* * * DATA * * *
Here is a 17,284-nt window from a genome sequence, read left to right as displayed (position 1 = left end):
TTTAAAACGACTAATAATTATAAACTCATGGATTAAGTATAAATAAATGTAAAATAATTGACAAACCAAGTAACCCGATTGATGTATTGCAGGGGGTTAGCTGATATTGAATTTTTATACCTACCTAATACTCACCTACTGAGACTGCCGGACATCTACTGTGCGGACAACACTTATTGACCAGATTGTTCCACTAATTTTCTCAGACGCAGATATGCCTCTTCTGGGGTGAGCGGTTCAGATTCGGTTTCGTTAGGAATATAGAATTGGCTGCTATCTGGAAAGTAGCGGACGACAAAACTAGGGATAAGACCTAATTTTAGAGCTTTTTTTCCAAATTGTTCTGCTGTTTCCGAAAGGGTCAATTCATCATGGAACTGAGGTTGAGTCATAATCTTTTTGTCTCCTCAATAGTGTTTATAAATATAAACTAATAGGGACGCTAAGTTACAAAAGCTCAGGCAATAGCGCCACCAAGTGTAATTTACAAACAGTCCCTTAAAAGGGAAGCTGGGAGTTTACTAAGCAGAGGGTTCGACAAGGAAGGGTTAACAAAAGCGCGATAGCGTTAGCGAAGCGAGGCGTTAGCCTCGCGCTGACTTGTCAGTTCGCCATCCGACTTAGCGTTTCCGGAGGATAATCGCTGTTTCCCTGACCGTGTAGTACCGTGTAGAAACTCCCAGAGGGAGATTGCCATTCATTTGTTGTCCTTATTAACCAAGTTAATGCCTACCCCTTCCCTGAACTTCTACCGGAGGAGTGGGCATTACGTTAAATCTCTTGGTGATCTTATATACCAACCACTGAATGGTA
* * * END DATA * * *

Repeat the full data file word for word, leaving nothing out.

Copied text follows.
Here is a 17,284-nt window from a genome sequence, read left to right as displayed (position 1 = left end):
TTTAAAACGACTAATAATTATAAACTCATGGATTAAGTATAAATAAATGTAAAATAATTGACAAACCAAGTAACCCGATTGATGTATTGCAGGGGGTTAGCTGATATTGAATTTTTATACCTACCTAATACTCACCTACTGAGACTGCCGGACATCTACTGTGCGGACAACACTTATTGACCAGATTGTTCCACTAATTTTCTCAGACGCAGATATGCCTCTTCTGGGGTGAGCGGTTCAGATTCGGTTTCGTTAGGAATATAGAATTGGCTGCTATCTGGAAAGTAGCGGACGACAAAACTAGGGATAAGACCTAATTTTAGAGCTTTTTTTCCAAATTGTTCTGCTGTTTCCGAAAGGGTCAATTCATCATGGAACTGAGGTTGAGTCATAATCTTTTTGTCTCCTCAATAGTGTTTATAAATATAAACTAATAGGGACGCTAAGTTACAAAAGCTCAGGCAATAGCGCCACCAAGTGTAATTTACAAACAGTCCCTTAAAAGGGAAGCTGGGAGTTTACTAAGCAGAGGGTTCGACAAGGAAGGGTTAACAAAAGCGCGATAGCGTTAGCGAAGCGAGGCGTTAGCCTCGCGCTGACTTGTCAGTTCGCCATCCGACTTAGCGTTTCCGGAGGATAATCGCTGTTTCCCTGACCGTGTAGTACCGTGTAGAAACTCCCAGAGGGAGATTGCCATTCATTTGTTGTCCTTATTAACCAAGTTAATGCCTACCCCTTCCCTGAACTTCTACCGGAGGAGTGGGCATTACGTTAAATCTCTTGGTGATCTTATATACCAACCACTGAATGGTA